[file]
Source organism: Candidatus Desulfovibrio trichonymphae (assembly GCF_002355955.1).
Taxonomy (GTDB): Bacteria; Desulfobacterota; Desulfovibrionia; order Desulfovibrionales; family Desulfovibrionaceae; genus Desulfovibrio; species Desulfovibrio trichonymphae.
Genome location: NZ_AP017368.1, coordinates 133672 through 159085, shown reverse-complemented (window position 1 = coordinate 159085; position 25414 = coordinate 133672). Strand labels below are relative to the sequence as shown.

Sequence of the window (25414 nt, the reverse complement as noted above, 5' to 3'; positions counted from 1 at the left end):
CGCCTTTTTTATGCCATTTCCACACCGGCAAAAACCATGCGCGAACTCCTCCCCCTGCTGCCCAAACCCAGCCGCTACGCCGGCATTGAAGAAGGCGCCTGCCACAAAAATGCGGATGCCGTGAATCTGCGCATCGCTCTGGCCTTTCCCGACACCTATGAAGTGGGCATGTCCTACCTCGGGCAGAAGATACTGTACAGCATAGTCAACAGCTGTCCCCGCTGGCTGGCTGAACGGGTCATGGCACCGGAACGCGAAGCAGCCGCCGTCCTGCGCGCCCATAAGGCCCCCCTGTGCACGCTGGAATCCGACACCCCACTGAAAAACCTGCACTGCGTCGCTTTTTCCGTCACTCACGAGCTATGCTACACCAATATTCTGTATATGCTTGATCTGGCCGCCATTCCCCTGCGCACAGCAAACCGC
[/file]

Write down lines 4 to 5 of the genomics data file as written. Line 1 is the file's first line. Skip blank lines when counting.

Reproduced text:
Sequence of the window (25414 nt, the reverse complement as noted above, 5' to 3'; positions counted from 1 at the left end):
CGCCTTTTTTATGCCATTTCCACACCGGCAAAAACCATGCGCGAACTCCTCCCCCTGCTGCCCAAACCCAGCCGCTACGCCGGCATTGAAGAAGGCGCCTGCCACAAAAATGCGGATGCCGTGAATCTGCGCATCGCTCTGGCCTTTCCCGACACCTATGAAGTGGGCATGTCCTACCTCGGGCAGAAGATACTGTACAGCATAGTCAACAGCTGTCCCCGCTGGCTGGCTGAACGGGTCATGGCACCGGAACGCGAAGCAGCCGCCGTCCTGCGCGCCCATAAGGCCCCCCTGTGCACGCTGGAATCCGACACCCCACTGAAAAACCTGCACTGCGTCGCTTTTTCCGTCACTCACGAGCTATGCTACACCAATATTCTGTATATGCTTGATCTGGCCGCCATTCCCCTGCGCACAGCAAACCGC